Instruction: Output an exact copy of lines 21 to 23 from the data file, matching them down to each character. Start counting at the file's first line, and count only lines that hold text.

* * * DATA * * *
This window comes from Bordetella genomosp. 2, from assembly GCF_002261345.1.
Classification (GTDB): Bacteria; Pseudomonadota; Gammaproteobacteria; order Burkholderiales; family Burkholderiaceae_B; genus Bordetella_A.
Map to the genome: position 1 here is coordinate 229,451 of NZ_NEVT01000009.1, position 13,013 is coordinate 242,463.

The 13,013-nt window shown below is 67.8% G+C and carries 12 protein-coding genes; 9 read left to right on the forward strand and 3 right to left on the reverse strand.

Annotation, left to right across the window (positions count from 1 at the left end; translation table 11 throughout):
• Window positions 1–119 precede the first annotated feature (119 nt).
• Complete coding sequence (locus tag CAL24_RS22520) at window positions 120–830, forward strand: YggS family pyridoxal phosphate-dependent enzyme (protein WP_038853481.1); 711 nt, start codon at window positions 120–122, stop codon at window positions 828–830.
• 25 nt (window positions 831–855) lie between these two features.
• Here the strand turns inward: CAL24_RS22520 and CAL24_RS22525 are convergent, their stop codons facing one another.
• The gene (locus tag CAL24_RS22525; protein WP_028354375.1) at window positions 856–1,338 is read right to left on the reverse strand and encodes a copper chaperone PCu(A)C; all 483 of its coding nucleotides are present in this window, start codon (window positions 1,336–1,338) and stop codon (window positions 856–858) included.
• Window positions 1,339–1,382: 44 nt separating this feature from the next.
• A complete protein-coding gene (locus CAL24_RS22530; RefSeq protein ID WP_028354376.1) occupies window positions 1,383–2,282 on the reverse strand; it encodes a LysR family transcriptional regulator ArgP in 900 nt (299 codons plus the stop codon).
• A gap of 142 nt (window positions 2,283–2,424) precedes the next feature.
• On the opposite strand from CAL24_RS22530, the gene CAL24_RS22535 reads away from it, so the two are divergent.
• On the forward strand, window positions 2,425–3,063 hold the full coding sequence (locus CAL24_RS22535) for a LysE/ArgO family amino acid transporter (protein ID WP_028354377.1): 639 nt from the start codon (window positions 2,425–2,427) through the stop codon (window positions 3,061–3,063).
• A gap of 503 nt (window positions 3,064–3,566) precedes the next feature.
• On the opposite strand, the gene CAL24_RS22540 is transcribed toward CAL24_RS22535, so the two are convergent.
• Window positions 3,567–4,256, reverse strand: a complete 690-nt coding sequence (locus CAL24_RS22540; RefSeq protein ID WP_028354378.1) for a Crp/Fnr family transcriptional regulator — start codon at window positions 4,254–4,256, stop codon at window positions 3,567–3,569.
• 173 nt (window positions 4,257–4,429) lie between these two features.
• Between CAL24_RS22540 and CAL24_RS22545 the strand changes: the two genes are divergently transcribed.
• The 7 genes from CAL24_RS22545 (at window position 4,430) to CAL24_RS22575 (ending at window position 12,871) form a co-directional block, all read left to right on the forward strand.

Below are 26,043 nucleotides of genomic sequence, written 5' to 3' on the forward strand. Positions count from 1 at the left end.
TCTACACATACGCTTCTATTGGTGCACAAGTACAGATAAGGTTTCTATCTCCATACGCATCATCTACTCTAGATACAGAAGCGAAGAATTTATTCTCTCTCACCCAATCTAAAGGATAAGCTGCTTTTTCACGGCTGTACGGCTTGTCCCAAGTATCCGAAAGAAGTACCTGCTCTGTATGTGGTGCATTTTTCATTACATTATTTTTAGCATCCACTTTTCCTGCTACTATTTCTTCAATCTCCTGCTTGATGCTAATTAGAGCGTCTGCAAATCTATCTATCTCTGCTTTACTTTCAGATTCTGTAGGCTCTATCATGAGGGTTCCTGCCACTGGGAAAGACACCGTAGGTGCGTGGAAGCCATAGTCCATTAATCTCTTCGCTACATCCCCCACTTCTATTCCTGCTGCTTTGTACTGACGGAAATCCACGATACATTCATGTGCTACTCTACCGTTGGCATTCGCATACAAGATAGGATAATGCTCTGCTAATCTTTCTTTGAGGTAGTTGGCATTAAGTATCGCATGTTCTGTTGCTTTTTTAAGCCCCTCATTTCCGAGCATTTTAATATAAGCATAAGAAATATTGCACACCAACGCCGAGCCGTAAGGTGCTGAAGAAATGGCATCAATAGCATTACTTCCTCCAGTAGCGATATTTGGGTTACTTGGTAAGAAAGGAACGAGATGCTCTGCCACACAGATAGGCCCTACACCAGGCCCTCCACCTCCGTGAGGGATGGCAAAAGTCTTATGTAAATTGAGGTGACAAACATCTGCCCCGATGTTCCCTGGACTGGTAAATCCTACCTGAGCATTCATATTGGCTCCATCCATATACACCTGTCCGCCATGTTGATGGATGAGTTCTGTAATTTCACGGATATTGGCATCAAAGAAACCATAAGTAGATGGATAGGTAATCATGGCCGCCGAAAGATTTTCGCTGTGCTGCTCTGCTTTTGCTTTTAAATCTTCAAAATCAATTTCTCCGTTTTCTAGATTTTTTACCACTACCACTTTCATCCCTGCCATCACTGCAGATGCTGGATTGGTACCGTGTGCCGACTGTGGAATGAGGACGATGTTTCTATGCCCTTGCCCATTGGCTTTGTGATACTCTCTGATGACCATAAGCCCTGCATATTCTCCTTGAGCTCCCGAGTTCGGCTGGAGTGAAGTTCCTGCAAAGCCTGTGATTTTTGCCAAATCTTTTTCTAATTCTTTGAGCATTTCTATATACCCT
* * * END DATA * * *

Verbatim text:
• The 7 genes from CAL24_RS22545 (at window position 4,430) to CAL24_RS22575 (ending at window position 12,871) form a co-directional block, all read left to right on the forward strand.

Below are 26,043 nucleotides of genomic sequence, written 5' to 3' on the forward strand. Positions count from 1 at the left end.
TCTACACATACGCTTCTATTGGTGCACAAGTACAGATAAGGTTTCTATCTCCATACGCATCATCTACTCTAGATACAGAAGCGAAGAATTTATTCTCTCTCACCCAATCTAAAGGATAAGCTGCTTTTTCACGGCTGTACGGCTTGTCCCAAGTATCCGAAAGAAGTACCTGCTCTGTATGTGGTGCATTTTTCATTACATTATTTTTAGCATCCACTTTTCCTGCTACTATTTCTTCAATCTCCTGCTTGATGCTAATTAGAGCGTCTGCAAATCTATCTATCTCTGCTTTACTTTCAGATTCTGTAGGCTCTATCATGAGGGTTCCTGCCACTGGGAAAGACACCGTAGGTGCGTGGAAGCCATAGTCCATTAATCTCTTCGCTACATCCCCCACTTCTATTCCTGCTGCTTTGTACTGACGGAAATCCACGATACATTCATGTGCTACTCTACCGTTGGCATTCGCATACAAGATAGGATAATGCTCTGCTAATCTTTCTTTGAGGTAGTTGGCATTAAGTATCGCATGTTCTGTTGCTTTTTTAAGCCCCTCATTTCCGAGCATTTTAATATAAGCATAAGAAATATTGCACACCAACGCCGAGCCGTAAGGTGCTGAAGAAATGGCATCAATAGCATTACTTCCTCCAGTAGCGATATTTGGGTTACTTGGTAAGAAAGGAACGAGATGCTCTGCCACACAGATAGGCCCTACACCAGGCCCTCCACCTCCGTGAGGGATGGCAAAAGTCTTATGTAAATTGAGGTGACAAACATCTGCCCCGATGTTCCCTGGACTGGTAAATCCTACCTGAGCATTCATATTGGCTCCATCCATATACACCTGTCCGCCATGTTGATGGATGAGTTCTGTAATTTCACGGATATTGGCATCAAAGAAACCATAAGTAGATGGATAGGTAATCATGGCCGCCGAAAGATTTTCGCTGTGCTGCTCTGCTTTTGCTTTTAAATCTTCAAAATCAATTTCTCCGTTTTCTAGATTTTTTACCACTACCACTTTCATCCCTGCCATCACTGCAGATGCTGGATTGGTACCGTGTGCCGACTGTGGAATGAGGACGATGTTTCTATGCCCTTGCCCATTGGCTTTGTGATACTCTCTGATGACCATAAGCCCTGCATATTCTCCTTGAGCTCCCGAGTTCGGCTGGAGTGAAGTTCCTGCAAAGCCTGTGATTTTTGCCAAATCTTTTTCTAATTCTTTGAGCATTTCTATATACCCT